Book Review

Wish You Were Here

Wish You Were Here

  • Author: Jodi Picoult
  • Genre: General Fiction
  • Publication Date: November 30, 2021
  • Publisher: Random House Audio

Thank you to for providing me with an ALC of this book. I am offering my honest opinion voluntarily.

CONTENT WARNING: blood, self-harm, death of a parent

Rating: 4 out of 5.

Diana O’Toole is perfectly on track. She will be married by 30, done having kids by 35, and move out to the New York City suburbs, all while climbing the professional ladder in the cutthroat art auction world. She’s an associate specialist at Sotheby’s now, but her boss has hinted at a promotion if she can close a deal with a high-profile client. She’s not engaged just yet, but she knows her boyfriend, Finn, a surgical resident, is about to propose on their romantic getaway to the Galápagos – days before her 30th birthday. Right on time.

But then a virus that felt worlds away has appeared in the city, and on the eve of their departure, Finn breaks the news: It’s all hands on deck at the hospital. He has to stay behind. You should still go, he assures her, since it would be a shame for all of their nonrefundable trip to go to waste. And so, reluctantly, she goes.

Almost immediately, Diana’s dream vacation goes awry. Her luggage is lost, the Wi-Fi is nearly nonexistent, and the hotel they’d booked is shut down due to the pandemic. In fact, the whole island is now under quarantine, and she is stranded until the borders reopen. Completely isolated, she must venture beyond her comfort zone. Slowly, she carves out a connection with a local family when a teenager with a secret opens up to Diana, despite her father’s suspicion of outsiders.

In the Galápagos Islands, where Darwin’s theory of evolution by natural selection was formed, Diana finds herself examining her relationships, her choices, and herself – and wondering if when she goes home, she, too, will have evolved into someone completely different.

I’ve heard a lot about Jodi Picot novels, but I haven’t read one … until now. And I’ll definitely be checking out more of her work after this. I was a bit reluctant to read a book centered around COVID while we are still dealing with it, but my curiosity got the better of me.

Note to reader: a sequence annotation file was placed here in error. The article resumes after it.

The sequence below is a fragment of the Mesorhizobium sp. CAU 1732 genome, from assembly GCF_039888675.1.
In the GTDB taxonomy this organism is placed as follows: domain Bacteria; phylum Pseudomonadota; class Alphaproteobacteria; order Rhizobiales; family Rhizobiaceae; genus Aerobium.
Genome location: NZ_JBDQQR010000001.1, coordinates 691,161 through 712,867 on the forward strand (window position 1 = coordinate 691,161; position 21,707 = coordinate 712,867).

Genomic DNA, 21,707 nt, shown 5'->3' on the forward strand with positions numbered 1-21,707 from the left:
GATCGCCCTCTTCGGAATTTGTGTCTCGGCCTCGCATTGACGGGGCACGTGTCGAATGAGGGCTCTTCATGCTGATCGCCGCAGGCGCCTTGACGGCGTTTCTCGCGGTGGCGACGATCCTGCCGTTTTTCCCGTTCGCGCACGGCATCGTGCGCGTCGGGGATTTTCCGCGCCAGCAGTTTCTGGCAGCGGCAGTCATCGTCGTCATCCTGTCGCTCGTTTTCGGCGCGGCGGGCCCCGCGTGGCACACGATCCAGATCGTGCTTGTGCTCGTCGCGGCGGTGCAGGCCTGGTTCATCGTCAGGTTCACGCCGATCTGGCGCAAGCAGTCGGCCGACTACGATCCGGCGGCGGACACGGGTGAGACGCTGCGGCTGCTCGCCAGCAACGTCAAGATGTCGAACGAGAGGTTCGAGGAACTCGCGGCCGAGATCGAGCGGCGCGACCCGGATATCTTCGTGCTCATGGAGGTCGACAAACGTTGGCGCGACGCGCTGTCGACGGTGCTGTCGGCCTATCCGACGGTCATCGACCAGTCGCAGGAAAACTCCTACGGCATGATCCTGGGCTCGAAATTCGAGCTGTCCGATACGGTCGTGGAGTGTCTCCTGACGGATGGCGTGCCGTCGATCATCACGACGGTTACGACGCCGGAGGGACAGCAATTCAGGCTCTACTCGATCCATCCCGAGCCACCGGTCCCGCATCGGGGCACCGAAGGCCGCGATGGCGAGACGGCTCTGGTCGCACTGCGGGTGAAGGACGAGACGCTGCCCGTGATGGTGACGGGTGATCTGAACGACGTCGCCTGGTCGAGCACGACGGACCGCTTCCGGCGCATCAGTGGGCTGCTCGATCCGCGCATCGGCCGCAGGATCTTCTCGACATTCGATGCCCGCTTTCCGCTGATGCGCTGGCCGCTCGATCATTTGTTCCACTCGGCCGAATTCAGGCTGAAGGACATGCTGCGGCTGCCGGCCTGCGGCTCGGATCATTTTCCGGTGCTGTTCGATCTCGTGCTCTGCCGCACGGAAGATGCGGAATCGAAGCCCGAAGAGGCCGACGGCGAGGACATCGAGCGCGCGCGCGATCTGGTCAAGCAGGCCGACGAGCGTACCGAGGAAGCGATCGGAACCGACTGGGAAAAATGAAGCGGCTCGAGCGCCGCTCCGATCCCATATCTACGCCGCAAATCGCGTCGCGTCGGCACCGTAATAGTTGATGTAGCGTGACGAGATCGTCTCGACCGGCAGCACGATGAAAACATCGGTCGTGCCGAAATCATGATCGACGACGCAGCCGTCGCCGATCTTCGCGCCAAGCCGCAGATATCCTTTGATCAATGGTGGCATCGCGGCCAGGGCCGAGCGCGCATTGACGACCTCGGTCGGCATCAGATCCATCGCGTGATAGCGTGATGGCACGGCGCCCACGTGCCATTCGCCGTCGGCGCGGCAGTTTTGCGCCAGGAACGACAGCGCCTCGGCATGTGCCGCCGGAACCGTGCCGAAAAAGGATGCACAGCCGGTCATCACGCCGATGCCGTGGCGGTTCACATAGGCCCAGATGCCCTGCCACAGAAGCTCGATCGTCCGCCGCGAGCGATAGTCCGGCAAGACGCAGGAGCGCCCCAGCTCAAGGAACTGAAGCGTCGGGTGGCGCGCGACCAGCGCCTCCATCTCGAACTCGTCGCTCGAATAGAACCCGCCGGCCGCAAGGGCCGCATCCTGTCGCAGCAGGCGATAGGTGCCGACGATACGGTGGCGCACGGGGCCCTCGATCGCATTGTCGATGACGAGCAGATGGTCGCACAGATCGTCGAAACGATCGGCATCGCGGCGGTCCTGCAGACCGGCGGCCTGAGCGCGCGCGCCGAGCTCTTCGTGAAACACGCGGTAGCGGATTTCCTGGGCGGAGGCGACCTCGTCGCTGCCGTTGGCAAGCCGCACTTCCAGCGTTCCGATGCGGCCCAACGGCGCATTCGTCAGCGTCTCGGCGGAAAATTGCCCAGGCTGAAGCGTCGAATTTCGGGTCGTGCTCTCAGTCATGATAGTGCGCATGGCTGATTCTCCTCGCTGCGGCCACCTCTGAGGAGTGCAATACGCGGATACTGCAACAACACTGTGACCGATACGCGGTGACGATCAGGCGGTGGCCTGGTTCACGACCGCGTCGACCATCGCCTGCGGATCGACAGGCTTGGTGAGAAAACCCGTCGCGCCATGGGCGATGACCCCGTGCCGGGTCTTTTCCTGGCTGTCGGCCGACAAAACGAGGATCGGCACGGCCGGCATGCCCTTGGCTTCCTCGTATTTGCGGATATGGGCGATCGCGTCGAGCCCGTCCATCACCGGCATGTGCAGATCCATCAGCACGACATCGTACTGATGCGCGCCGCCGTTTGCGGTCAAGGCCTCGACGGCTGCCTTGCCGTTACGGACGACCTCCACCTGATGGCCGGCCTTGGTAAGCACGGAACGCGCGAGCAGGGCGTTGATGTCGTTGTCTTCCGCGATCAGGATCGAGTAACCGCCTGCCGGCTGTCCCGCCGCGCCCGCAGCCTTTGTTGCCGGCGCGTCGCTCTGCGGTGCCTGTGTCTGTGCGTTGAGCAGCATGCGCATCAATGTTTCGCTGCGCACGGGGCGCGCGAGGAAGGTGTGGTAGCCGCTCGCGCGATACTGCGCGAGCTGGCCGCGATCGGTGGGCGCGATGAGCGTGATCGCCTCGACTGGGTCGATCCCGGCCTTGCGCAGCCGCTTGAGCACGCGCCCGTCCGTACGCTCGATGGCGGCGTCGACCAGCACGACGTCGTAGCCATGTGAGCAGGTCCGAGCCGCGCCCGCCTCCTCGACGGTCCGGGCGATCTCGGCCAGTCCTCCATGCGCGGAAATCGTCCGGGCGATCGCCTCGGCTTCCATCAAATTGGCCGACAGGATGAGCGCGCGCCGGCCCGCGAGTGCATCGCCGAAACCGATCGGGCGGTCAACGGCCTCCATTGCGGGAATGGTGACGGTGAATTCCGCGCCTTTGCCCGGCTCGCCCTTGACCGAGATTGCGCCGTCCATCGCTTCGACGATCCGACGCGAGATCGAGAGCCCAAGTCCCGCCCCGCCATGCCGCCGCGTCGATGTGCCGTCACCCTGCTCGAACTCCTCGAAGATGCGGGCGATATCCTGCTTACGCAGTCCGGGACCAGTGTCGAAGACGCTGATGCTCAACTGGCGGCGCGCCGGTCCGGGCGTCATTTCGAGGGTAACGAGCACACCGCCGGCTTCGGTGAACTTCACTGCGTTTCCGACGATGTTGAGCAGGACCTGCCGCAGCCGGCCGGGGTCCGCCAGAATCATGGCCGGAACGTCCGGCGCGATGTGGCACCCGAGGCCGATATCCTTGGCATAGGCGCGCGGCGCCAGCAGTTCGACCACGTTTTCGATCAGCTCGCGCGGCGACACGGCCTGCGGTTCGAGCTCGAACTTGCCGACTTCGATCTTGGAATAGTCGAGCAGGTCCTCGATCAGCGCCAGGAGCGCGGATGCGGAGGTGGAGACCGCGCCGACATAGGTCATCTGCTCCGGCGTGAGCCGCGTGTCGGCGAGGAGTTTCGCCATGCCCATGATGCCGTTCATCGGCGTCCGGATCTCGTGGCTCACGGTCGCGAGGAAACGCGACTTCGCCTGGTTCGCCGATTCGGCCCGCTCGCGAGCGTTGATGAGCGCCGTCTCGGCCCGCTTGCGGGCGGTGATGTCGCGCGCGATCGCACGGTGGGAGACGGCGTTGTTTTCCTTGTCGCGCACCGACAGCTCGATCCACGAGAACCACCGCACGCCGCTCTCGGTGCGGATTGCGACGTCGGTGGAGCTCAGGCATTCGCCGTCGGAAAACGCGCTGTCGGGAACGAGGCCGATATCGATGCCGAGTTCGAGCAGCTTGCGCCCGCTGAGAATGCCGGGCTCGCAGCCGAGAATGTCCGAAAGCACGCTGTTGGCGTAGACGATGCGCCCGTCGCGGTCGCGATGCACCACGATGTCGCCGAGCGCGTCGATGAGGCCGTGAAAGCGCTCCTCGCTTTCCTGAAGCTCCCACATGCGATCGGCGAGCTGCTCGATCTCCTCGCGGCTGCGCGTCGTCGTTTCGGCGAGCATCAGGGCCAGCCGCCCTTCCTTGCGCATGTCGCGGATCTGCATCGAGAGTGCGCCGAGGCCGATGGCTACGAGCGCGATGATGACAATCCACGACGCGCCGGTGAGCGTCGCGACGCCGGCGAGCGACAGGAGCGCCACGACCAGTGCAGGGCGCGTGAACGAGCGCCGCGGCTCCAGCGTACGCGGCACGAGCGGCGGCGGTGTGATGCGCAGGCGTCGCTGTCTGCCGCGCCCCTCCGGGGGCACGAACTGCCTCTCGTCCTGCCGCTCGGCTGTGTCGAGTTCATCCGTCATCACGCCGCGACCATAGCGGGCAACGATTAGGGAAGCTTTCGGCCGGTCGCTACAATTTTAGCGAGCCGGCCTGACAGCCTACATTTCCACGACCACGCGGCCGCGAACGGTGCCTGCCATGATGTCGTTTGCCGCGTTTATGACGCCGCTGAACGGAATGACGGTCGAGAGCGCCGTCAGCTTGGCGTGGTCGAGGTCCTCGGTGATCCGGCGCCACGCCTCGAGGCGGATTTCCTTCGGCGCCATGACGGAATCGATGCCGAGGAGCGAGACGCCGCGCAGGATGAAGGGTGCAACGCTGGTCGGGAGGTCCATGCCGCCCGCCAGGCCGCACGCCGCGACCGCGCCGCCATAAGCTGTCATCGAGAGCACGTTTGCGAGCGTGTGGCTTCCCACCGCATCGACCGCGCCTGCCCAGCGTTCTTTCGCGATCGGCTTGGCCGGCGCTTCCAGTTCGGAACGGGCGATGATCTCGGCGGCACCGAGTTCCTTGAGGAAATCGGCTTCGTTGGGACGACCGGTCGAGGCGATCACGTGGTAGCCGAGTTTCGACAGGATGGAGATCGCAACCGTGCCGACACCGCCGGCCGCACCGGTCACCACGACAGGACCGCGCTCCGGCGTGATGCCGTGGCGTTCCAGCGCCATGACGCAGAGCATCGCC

And I was quickly drawn into the story. The characters are so well-crafted, that they felt real right off the bat. I liked Diana, even though she’s got flaws that become more apparent the longer we are in her head. She’s a bit entitled, and comes off as one of those somewhat annoying tourists as she wanders aimlessly around the island that she’s stranded on. It’s a ballsy move on Diana’s part, and facing an imminent lockdown, I don’t know that I would have chosen to venture onto an island where I don’t speak the language and have no accommodations. But, that’s exactly what she does and I was definitely along for the ride. Despite her flaws, I found Diana to be a very sympathetic character. She’s stuck on this fairly isolated island, and has a lot of time to be introspective and deal with her own issues. 

The story is fairly slow-moving for a large portion of it, but it really allows us to get to see Diana’s journey of self-discovery. Then, we’re hit with a huge plot twist, and it honestly sucks that I can’t talk about it, because that was the part that I liked the most. So much of the meat of the story happens after the twist, and since I don’t want to give it away, I’m hampered in what I can discuss here. But trust me when I say that it’s the perfect way to wrap this story up. 

I wasn’t sure how it was going to end, but as it turns out, I loved it so much. While I was expecting this to be a typical romance, this was anything but — it was more of a women’s fiction novel than a romance, and although COVID played a big role in the story, it was more about how it affected us, not just physically, but mentally and as a society, and even provided some hope for the future. 

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